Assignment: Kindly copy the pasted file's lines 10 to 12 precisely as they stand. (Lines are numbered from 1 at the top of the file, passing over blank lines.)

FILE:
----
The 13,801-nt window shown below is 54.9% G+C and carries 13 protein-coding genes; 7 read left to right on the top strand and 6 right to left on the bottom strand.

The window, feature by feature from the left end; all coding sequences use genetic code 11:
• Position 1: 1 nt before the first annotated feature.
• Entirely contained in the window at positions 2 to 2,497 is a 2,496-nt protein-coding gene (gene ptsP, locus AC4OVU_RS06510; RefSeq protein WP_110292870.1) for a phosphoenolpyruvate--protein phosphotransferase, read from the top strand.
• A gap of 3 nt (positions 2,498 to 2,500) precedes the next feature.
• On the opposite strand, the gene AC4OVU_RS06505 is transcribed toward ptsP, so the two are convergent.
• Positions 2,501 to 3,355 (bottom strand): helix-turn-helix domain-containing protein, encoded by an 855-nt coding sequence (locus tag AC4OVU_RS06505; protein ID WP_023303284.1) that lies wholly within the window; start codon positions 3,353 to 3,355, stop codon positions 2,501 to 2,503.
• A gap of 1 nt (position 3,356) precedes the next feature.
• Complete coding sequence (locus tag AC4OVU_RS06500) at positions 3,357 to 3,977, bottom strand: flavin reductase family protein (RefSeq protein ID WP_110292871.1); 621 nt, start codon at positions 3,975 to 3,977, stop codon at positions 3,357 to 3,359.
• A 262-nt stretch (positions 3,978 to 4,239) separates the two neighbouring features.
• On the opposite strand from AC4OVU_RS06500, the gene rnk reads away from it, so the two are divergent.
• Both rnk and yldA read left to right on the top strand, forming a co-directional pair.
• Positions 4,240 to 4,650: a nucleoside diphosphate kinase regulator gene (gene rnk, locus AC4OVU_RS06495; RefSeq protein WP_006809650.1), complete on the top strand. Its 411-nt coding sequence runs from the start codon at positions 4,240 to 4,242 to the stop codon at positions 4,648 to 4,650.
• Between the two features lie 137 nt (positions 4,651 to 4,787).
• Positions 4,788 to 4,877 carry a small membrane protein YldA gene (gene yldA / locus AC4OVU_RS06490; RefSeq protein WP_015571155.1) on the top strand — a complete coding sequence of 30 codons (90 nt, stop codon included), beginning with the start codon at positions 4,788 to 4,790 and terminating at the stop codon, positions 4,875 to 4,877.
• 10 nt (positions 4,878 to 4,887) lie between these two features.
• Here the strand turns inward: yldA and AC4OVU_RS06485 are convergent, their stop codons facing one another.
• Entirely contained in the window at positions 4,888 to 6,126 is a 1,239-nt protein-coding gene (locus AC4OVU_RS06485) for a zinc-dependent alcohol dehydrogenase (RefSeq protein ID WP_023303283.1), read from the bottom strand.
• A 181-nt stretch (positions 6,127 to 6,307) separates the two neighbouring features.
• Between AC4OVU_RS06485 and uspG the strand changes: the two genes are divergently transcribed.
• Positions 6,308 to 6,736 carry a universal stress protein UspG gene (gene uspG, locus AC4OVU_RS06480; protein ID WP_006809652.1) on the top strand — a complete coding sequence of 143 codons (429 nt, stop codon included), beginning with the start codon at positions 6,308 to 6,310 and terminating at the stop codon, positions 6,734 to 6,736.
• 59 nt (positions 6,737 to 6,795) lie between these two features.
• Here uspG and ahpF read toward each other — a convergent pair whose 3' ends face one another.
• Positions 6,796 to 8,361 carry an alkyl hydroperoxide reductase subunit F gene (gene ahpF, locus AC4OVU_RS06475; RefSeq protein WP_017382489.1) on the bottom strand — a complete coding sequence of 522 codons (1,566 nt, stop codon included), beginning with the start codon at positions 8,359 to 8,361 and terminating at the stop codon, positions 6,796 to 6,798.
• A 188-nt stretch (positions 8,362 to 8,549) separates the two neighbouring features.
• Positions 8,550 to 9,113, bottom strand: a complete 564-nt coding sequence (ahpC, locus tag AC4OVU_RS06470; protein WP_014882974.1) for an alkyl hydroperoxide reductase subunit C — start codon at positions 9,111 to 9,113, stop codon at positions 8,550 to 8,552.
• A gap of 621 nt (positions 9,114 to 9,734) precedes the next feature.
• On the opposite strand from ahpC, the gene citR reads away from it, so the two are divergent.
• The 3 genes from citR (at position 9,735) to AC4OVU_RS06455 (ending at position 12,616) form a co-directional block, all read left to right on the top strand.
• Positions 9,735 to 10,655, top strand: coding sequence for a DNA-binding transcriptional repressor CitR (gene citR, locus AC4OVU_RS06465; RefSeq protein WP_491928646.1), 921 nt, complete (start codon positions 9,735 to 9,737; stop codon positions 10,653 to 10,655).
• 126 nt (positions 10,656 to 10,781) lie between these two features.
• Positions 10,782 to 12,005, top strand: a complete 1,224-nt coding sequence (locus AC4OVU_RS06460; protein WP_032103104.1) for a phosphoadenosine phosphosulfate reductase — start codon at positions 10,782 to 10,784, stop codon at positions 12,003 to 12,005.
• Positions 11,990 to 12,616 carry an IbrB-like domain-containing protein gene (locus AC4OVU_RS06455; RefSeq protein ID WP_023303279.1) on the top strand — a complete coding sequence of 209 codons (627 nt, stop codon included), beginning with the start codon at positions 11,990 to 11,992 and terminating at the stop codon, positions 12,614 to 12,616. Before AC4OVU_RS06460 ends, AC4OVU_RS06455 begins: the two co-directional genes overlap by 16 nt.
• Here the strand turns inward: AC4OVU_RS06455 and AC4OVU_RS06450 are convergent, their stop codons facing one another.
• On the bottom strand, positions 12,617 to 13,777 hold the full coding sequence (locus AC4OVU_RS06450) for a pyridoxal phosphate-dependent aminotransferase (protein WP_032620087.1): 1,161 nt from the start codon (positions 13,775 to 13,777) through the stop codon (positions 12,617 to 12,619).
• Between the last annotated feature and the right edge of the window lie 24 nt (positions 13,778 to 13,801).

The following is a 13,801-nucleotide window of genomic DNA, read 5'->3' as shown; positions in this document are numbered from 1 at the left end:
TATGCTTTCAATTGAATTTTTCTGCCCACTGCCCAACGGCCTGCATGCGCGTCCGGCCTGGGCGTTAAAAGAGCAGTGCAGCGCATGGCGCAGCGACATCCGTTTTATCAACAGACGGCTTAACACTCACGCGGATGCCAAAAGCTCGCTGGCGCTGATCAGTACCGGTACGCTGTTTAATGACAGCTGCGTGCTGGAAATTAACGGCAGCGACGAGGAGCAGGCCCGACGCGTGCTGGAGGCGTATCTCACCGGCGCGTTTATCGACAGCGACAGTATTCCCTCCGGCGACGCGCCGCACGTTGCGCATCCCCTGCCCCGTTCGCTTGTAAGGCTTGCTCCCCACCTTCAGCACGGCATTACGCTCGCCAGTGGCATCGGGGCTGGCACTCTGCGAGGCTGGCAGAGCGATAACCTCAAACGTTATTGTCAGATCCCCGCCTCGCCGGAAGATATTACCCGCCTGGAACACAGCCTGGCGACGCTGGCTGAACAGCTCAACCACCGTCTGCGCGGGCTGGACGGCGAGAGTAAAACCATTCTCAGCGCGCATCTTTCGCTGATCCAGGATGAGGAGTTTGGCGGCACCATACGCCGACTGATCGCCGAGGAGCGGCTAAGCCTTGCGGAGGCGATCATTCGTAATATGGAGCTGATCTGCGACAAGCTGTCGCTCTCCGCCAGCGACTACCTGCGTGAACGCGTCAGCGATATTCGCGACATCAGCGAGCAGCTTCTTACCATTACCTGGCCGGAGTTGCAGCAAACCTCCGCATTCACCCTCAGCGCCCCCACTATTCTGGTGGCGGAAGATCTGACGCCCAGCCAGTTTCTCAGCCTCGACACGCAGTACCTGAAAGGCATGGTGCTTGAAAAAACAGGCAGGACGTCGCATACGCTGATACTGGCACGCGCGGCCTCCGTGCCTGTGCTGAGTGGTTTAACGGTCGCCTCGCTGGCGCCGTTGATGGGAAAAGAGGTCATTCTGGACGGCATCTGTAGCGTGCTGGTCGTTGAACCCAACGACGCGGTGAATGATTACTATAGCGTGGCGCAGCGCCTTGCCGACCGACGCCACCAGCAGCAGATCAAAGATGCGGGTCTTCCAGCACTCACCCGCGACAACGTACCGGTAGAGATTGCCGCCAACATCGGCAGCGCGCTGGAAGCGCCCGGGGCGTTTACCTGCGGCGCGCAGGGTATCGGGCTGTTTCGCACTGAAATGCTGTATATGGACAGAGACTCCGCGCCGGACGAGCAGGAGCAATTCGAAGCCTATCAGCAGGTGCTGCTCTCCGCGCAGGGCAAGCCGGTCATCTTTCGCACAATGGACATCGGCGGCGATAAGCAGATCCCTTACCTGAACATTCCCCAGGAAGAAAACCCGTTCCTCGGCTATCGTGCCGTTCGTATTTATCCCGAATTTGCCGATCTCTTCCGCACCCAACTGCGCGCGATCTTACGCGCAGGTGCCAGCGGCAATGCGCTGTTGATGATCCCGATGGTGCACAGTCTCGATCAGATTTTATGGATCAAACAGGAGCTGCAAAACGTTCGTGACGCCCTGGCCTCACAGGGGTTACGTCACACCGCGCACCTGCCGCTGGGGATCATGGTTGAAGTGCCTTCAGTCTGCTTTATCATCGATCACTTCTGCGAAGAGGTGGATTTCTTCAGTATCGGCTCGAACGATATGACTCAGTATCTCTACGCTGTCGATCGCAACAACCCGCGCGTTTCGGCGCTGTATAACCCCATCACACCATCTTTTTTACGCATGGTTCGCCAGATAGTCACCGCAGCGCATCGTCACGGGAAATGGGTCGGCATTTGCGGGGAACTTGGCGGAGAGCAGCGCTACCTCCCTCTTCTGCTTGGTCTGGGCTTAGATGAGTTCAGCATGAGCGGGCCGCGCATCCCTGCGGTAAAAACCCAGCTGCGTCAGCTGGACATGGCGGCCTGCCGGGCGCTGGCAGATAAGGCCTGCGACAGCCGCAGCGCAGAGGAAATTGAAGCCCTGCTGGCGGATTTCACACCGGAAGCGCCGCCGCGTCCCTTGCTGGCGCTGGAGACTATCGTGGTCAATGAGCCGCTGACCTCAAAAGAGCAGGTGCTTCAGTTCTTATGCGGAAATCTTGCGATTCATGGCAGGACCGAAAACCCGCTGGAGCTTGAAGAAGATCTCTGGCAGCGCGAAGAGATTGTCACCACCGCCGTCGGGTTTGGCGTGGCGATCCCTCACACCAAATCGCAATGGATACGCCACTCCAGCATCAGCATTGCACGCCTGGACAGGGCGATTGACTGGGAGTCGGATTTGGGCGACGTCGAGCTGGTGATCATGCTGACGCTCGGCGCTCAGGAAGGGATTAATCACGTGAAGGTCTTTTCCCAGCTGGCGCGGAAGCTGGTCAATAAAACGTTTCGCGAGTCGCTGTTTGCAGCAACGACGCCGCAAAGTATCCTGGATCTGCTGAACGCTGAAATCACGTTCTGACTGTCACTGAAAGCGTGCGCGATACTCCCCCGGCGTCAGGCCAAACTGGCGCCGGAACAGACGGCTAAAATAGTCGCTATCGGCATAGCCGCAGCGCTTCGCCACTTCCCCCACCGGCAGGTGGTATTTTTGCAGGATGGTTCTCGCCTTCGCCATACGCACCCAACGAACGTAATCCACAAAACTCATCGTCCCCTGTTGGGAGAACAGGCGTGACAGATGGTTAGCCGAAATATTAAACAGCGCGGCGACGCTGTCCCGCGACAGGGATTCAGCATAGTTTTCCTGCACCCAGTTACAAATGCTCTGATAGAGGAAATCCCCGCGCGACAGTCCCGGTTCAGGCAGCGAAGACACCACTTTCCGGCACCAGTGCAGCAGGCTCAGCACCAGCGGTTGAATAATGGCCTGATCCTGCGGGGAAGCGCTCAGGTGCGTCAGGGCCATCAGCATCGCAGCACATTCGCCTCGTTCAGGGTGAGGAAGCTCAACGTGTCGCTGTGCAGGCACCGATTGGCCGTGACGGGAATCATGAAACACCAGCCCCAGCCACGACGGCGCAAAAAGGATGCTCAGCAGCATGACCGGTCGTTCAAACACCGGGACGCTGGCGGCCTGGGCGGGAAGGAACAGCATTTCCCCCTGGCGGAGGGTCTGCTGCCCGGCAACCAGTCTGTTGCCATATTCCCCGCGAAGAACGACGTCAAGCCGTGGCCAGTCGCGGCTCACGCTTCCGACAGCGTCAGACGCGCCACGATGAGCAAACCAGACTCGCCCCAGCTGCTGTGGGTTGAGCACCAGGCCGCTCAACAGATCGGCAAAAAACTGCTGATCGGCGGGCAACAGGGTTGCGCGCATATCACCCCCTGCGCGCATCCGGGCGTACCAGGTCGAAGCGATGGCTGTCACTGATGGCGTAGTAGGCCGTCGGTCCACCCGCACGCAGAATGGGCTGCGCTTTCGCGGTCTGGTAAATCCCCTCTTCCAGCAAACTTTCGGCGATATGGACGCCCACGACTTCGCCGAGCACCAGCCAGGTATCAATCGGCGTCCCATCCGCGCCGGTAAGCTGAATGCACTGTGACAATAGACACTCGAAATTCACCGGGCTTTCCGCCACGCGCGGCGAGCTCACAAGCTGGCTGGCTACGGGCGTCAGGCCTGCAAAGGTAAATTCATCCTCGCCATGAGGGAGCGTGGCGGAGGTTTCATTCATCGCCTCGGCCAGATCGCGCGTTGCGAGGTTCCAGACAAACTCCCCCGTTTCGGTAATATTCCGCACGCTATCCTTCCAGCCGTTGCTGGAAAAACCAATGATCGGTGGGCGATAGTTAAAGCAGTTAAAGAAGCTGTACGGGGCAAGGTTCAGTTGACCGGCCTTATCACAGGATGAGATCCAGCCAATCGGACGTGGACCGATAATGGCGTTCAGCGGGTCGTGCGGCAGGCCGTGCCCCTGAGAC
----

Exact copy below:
• A 262-nt stretch (positions 3,978 to 4,239) separates the two neighbouring features.
• On the opposite strand from AC4OVU_RS06500, the gene rnk reads away from it, so the two are divergent.
• Both rnk and yldA read left to right on the top strand, forming a co-directional pair.